People who have used some of the older beta blockers, like atenolol and metoprolol, have reported a weight gain of an average of 2.6 pounds (Sharma, 2001). Newer beta blockers, like carvedilol, do not seem to have this effect; the reason behind this is not well understood. It could be that the beta blocker is slowing down your metabolism, or you could be retaining water weight. It is important to emphasize that if you are taking a beta blocker for heart failure, a weight gain of more than 2-3 pounds can be a sign of fluid buildup in your body from worsening heart failure; inform your provider right away.
If you are experiencing any of these symptoms, talk to your healthcare provider. Do not abruptly stop taking a beta blocker without your provider’s approval because doing so can increase your risk of chest pain, heart attacks, or other heart problems. Lastly, let your provider know if you are taking any other medications or supplements to ensure that you don’t have any adverse drug interactions.
Who should avoid taking beta blockers?
In general, the following groups should avoid beta blockers or use them with caution:
- People with asthma: Beta blockers may trigger a severe asthma attack. This is due to the fact that the airways in your lungs are also lined with beta receptors. Without getting too much into the details, there are essentially two types of beta receptors: B1 receptors in the heart and B2 receptors in the lungs. These B2 receptors are responsible for opening up your airway to help you breathe better. As a result, if you have asthma and take a beta blocker that binds to both B1 and B2 receptors, it can cause your airways to close up and trigger an asthma attack. Make sure your provider is aware that you have asthma; there are beta blockers that only bind to the heart’s B1 receptors and are safer for people with asthma.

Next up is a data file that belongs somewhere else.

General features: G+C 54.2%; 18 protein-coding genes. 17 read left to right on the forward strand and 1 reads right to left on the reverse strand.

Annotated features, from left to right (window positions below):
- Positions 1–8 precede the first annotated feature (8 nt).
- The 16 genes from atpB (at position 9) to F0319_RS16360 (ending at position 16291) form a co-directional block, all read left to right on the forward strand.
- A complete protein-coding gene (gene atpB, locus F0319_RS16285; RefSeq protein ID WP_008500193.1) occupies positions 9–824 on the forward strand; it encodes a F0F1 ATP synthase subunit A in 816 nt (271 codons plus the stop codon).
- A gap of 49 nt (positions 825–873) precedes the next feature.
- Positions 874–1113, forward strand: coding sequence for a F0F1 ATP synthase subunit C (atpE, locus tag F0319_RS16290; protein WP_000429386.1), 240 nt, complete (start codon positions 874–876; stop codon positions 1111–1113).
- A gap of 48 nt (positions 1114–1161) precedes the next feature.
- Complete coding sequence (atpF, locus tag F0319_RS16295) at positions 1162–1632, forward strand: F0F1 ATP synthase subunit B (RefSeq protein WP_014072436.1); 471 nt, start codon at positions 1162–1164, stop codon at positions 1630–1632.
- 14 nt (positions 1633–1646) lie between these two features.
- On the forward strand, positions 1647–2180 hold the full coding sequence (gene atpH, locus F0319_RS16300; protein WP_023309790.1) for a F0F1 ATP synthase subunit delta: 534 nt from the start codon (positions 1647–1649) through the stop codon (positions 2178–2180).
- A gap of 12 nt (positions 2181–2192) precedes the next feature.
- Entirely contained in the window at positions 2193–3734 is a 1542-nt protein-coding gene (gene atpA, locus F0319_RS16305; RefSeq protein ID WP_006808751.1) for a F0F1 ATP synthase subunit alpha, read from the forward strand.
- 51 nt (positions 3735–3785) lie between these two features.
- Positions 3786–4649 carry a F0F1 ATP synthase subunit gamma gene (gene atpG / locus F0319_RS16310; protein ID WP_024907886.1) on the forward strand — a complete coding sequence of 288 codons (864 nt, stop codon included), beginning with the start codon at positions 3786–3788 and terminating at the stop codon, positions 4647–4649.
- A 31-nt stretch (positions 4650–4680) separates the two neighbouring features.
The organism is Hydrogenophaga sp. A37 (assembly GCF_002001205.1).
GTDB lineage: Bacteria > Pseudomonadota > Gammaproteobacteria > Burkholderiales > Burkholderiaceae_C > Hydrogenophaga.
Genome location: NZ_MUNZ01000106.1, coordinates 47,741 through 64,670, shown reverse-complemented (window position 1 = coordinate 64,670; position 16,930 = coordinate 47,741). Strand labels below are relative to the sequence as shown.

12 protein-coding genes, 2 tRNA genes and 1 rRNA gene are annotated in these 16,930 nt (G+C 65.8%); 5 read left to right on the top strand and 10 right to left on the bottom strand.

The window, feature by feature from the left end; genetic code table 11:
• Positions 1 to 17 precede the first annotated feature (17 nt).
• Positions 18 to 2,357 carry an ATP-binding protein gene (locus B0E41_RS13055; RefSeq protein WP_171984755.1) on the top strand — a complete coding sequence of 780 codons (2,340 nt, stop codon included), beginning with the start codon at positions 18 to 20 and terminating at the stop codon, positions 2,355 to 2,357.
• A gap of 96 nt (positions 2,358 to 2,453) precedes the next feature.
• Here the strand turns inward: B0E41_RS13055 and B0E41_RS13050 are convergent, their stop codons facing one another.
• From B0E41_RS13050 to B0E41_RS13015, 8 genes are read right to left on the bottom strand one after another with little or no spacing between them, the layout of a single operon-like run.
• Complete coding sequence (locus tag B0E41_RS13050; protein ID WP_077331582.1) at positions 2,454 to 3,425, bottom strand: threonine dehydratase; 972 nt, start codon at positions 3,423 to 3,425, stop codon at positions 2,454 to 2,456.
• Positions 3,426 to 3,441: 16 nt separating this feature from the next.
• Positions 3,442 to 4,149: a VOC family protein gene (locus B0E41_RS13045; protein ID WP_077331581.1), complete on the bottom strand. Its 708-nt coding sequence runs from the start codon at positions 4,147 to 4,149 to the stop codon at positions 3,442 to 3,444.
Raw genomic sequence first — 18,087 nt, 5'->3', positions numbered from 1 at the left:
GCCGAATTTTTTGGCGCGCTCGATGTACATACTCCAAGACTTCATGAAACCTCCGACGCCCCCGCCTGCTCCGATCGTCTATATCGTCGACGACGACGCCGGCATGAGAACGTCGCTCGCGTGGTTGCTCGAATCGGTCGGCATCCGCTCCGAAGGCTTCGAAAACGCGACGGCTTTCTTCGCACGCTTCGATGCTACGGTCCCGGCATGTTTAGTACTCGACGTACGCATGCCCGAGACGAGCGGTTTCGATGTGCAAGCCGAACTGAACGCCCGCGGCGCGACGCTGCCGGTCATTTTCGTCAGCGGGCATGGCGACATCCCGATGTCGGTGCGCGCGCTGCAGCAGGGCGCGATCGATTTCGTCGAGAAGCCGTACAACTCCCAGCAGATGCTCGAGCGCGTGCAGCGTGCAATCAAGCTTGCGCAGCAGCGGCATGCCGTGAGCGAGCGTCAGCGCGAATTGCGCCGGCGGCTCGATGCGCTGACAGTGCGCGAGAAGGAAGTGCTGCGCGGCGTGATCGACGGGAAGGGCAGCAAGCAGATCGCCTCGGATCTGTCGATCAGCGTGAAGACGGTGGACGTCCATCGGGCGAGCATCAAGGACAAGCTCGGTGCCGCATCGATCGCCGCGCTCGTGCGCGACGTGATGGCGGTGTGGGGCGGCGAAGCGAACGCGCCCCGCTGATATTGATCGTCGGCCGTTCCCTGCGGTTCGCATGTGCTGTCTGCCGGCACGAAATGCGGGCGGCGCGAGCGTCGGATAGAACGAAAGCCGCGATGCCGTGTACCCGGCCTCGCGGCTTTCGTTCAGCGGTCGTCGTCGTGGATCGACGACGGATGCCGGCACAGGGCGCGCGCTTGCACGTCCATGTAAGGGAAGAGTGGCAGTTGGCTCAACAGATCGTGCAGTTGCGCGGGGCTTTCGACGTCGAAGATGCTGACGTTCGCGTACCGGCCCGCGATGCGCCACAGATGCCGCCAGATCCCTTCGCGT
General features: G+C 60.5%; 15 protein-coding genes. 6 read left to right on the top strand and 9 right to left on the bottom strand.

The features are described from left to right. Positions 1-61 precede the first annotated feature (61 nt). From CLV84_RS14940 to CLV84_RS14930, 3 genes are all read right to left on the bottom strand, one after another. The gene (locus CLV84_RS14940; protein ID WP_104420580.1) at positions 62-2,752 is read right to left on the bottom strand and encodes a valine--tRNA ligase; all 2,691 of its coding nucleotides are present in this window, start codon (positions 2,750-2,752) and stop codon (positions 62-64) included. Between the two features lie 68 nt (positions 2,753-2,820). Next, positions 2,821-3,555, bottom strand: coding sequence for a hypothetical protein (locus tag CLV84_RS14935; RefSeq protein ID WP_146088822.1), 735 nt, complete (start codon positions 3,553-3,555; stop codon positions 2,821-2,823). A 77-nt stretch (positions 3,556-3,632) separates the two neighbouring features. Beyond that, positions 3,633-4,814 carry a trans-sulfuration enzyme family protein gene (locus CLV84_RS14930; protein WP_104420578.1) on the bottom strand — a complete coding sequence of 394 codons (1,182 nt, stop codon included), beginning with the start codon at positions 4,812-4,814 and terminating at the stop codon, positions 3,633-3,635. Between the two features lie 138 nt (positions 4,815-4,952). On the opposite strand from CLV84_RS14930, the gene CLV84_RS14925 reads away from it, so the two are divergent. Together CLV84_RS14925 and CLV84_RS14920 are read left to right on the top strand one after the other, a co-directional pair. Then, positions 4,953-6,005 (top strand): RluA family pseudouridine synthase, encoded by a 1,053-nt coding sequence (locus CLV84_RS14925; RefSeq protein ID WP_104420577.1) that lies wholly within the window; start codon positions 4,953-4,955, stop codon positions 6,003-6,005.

- Diabetics: Beta blockers can block the signs of low blood sugar, like increased heart rate, sweating, and tremors.
- Slow heart rate (bradycardia) or low blood pressure (hypotension): Beta blockers lower blood pressure and heart rate.
- People who are taking sildenafil (brand name Viagra) or other phosphdiesterase (PDE) inhibitors: Make sure to tell your healthcare provider before starting a beta-blocker that you are also taking erectile dysfunction medications like sildenafil (brand name Viagra; see Important Safety Information). There are some beta-blockers (like carvedilol and labetalol) that can cause a significant drop in blood pressure if taken with PDE inhibitors. Let your provider know to avoid any potentially dangerous side effects.
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Beta blockers are widely used and generally well tolerated. Make sure that you discuss your medical conditions and treatment options with your healthcare provider so that you understand what conditions the beta blockers are treating and what effects to expect while taking these medications. Talk to your provider before stopping or changing the dose of these drugs.
- Schumann, S. A. & Hickner, J. (2008). When not to use beta-blockers in seniors with hypertension. The Journal of Family Practice, 57(1), 18–21. Retrieved from https://www.ncbi.nlm.nih.gov/pmc/articles/PMC3183837/
- Sharma, A. M., Pischon, T., Hardt, S., Kunz, I., & Luft, F. C. (2001). Hypothesis:β-Adrenergic Receptor Blockers and Weight Gain. Hypertension, 37(2), 250–254. doi: 10.1161/01.hyp.37.2.250. Retrieved from https://www.ahajournals.org/doi/full/10.1161/01.hyp.37.2.250